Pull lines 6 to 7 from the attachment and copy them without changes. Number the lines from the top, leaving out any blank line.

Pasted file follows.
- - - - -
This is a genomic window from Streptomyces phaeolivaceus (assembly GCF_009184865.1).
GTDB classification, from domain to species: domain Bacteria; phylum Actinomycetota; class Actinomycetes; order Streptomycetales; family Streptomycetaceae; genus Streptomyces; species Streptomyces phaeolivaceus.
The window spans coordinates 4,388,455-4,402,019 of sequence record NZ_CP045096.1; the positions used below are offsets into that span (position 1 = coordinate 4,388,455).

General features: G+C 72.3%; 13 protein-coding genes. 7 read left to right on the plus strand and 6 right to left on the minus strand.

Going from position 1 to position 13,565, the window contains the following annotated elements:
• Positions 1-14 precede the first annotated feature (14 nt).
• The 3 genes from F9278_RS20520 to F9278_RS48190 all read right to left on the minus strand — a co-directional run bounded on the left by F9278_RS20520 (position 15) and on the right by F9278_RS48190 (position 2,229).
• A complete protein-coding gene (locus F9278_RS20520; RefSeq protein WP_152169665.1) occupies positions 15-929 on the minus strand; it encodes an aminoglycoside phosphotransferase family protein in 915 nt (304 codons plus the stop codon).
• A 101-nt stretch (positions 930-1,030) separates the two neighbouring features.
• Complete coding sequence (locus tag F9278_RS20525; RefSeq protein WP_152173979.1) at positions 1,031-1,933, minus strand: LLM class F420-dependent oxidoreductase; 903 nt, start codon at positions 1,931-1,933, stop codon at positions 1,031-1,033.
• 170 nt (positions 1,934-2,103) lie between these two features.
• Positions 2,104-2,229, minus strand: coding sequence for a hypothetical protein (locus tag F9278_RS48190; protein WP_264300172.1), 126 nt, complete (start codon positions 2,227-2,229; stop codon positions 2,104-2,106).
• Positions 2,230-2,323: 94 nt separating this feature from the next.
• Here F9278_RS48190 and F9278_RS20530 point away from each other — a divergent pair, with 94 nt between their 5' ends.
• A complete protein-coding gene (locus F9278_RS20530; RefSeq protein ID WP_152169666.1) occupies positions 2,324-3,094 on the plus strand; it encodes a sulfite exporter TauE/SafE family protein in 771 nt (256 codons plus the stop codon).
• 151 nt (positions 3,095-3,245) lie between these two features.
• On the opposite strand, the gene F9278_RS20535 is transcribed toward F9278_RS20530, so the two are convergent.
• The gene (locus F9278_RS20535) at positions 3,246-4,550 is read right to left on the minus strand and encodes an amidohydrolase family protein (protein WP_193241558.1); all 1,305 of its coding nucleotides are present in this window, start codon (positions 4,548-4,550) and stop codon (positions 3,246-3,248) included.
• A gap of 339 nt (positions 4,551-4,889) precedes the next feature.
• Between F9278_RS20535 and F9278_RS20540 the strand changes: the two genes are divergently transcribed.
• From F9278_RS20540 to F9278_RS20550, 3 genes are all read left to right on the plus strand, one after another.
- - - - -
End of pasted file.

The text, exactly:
• Positions 1-14 precede the first annotated feature (14 nt).
• The 3 genes from F9278_RS20520 to F9278_RS48190 all read right to left on the minus strand — a co-directional run bounded on the left by F9278_RS20520 (position 15) and on the right by F9278_RS48190 (position 2,229).